The International Astronomical Union’s definition of a dwarf planet doesn’t mention how big an object has to be to qualify as a dwarf planet. It reads: “A dwarf planet is an object in orbit around the Sun that is large enough (massive enough) to have its own gravity pull itself into a round (or nearly round) shape. Generally, a dwarf planet is smaller than Mercury. A dwarf planet may also orbit in a zone that has many other objects in it. For example, an orbit within the asteroid belt is in a zone with lots of other objects.”

That same page mentions there are only five recognized dwarf planets: Ceres, Pluto, Eris, Makemake and Haumea. Brown led the discovery of the last three dwarf planets in this list, and calls himself “the man who killed Pluto” because his finds helped demote Pluto from planethood to dwarf planet status.

It’s hard for official bodies to keep up with the pace of discovery, however. Brown’s webpage lists 46 “likely” dwarf planets, which under this definition would give him 15 discoveries.

“Reality … does not pay much attention to official lists kept by the IAU or by anyone else,” he wrote on that page. “A more interesting question to ask is: how many round objects are there in the solar system that are not planets? These are, by the definition, dwarf planets, whether or not they ever make it to any offiicially sanctioned list. If the category of dwarf planet is important, then it is the reality that is important, not the official list.”

Artist's impression of the dwarf planet Haumea and its moons, Hi'aka and Namaka. Credit: NASA
Artist’s impression of the dwarf planet Haumea and its moons, Hi’aka and Namaka. Credit: NASA

His analysis (which focuses on Kuiper Belt objects) notes that most objects are too faint for us to notice if they are round or not, but you can get a sense of how round an object is by its size and composition. The asteroid belt’s Ceres (at 560 miles or 900 km) is the only known round, rocky object.

For icier objects, he suggested looking to icy moons to understand how small an object can be and still be round. Saturn’s moon Mimas is round at 250 miles (400 km), which he classifies as a “reasonable lower limit” (since observed satellites of 125 miles/200 km are not round).

Discovery of 2012 VP113 came courtesy of the new Dark Energy Camera (DECam) at the National Optical Astronomy Observatory’s 4-meter telescope in Chile. The orbit was determined with the Magellan 6.5-meter telescope at Carnegie’s Las Campanas Observatory, also in Chile.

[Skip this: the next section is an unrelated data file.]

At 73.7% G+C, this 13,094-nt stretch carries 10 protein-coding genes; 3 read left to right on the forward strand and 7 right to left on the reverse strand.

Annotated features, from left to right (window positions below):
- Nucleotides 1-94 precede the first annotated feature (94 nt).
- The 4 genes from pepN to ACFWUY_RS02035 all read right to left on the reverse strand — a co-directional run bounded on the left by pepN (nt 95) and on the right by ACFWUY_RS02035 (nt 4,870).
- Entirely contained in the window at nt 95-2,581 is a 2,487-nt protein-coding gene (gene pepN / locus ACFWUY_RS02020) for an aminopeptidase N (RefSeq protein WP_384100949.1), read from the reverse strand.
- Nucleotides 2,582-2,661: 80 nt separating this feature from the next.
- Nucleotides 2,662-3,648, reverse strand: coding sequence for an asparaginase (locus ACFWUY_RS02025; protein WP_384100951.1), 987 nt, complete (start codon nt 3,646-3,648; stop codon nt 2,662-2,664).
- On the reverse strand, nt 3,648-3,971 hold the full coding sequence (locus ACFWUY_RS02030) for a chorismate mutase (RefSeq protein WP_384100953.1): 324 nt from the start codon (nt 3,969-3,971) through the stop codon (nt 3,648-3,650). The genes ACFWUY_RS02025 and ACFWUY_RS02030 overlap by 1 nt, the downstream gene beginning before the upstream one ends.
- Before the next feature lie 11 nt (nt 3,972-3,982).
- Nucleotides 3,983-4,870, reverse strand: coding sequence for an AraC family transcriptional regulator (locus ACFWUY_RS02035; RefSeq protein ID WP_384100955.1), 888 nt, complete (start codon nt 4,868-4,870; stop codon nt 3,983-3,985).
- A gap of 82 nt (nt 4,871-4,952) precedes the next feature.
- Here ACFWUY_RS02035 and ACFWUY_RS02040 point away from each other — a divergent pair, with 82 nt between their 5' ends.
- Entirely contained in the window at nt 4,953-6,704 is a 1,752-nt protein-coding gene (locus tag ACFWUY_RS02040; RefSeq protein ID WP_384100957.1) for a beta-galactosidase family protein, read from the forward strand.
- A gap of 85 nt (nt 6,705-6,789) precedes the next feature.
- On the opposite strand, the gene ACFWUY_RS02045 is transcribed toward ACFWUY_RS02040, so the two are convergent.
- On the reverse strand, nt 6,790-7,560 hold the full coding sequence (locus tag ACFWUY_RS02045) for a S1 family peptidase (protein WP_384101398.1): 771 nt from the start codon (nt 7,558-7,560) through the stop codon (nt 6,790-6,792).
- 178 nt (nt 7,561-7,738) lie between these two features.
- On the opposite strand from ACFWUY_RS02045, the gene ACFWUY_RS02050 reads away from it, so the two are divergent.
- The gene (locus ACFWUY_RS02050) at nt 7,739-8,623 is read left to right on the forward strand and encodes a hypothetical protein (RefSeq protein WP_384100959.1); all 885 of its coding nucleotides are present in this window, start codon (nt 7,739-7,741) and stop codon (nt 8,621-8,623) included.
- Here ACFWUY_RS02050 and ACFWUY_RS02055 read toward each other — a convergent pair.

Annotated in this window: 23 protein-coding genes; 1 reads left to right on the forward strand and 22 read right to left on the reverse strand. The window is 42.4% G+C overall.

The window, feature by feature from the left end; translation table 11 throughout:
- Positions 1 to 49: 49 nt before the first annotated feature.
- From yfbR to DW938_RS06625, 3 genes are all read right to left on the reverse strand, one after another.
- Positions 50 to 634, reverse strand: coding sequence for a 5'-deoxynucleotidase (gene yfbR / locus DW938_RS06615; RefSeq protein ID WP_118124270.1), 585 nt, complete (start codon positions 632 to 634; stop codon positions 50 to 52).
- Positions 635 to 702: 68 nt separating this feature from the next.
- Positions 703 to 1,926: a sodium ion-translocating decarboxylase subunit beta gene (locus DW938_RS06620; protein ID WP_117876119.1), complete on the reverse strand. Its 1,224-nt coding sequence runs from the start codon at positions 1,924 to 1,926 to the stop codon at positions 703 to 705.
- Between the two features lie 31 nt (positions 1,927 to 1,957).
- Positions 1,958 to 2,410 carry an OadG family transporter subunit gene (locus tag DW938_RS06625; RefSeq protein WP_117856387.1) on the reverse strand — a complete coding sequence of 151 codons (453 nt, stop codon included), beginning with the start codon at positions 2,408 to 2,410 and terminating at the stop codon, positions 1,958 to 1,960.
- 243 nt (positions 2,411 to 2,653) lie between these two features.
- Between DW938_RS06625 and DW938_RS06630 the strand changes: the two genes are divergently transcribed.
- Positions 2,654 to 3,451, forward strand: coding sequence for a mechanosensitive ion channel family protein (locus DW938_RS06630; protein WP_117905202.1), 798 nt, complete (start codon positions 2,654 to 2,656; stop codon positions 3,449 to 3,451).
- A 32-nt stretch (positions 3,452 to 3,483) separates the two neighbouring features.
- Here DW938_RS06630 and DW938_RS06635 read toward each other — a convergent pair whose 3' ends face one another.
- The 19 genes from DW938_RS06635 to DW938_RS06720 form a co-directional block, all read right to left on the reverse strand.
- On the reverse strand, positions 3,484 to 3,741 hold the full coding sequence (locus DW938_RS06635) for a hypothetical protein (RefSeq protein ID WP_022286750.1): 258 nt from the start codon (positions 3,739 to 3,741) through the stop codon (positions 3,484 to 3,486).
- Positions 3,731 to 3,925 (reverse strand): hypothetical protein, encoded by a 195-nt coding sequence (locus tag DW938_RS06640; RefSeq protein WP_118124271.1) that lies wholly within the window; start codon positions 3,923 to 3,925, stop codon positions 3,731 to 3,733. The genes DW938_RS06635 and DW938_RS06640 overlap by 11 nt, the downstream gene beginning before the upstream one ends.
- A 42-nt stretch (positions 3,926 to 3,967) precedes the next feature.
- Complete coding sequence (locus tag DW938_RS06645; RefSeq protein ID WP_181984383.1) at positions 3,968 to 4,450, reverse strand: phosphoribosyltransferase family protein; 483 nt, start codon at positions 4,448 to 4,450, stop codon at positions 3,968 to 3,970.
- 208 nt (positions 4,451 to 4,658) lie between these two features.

The paper, called “A Sedna-like body with a perihelion of 80 astronomical units”, will soon be available on Nature’s website.

Makemake’s Mysteriously Missing Atmosphere

Artist’s impression of the surface of Makemake, a dwarf planet beyond Pluto (ESO/L. Calçada/Nick Risinger)

It turns out there’s no air up there: the distant dwarf planet Makemake is surprisingly lacking in an atmosphere, according to findings made by astronomers using telescopes at ESO’s La Silla and Paranal observatories.

An international team of astronomers used the mountaintop telescopes to observe Makemake as it passed in front of a faint background star in April 2011, a brief stellar occultation that lasted only about a minute. By watching how the starlight was blotted out by Makemake, measurements could be made of the dwarf planet’s size, mass and atmosphere — or, in this case, its lack thereof… a finding which surprised some scientists.

“As Makemake passed in front of the star and blocked it out, the star disappeared and reappeared very abruptly, rather than fading and brightening gradually. This means that the little dwarf planet has no significant atmosphere,” said team leader José Luis Ortiz of the Instituto de Astrofísica de Andalucía in Spain. “It was thought that Makemake had a good chance of having developed an atmosphere — that it has no sign of one at all shows just how much we have yet to learn about these mysterious bodies.”

First discovered in 2005, Makemake is an icy dwarf planet about 2/3 the diameter of Pluto — and 19 AU further from the Sun (but not nearly as far as the larger Eris, which is over 96 AU away.) It was thought that Makemake might have a tenuous, seasonal atmosphere similar to what has been found on Pluto, but it now appears that it does not… at least not in any large-scale, global form.

Due to its small size, sheer distance and apparent lack of moons, making scientific observations of Makemake has been a challenge for astronomers. The April 2011 occultation allowed measurements to be made — even if only for a minute — that weren’t possible before, including first-ever calculations of the dwarf planet’s density and albedo.

As it turns out, Makemake’s albedo is about 0.77 — comparable to that of dirty snow… a reflectivity higher than Pluto’s but lower than that of Eris. Its density is estimated to be 1.7 ± 0.3 g/cm³, indicating a composition of mostly ice with some rock.

Our new observations have greatly improved our knowledge of one of the biggest [icy bodies], Makemake — we will be able to use this information as we explore the intriguing objects in this region of space further,” said Ortiz.

Read more on the ESO release here.

The team’s research was presented in a paper “Albedo and atmospheric constraints of dwarf planet Makemake from a stellar occultation” to appear in the November 22, 2012 issue of the journal Nature.

Inset image: Makemake imaged by Hubble in 2006. (NASA/JPL-Caltech)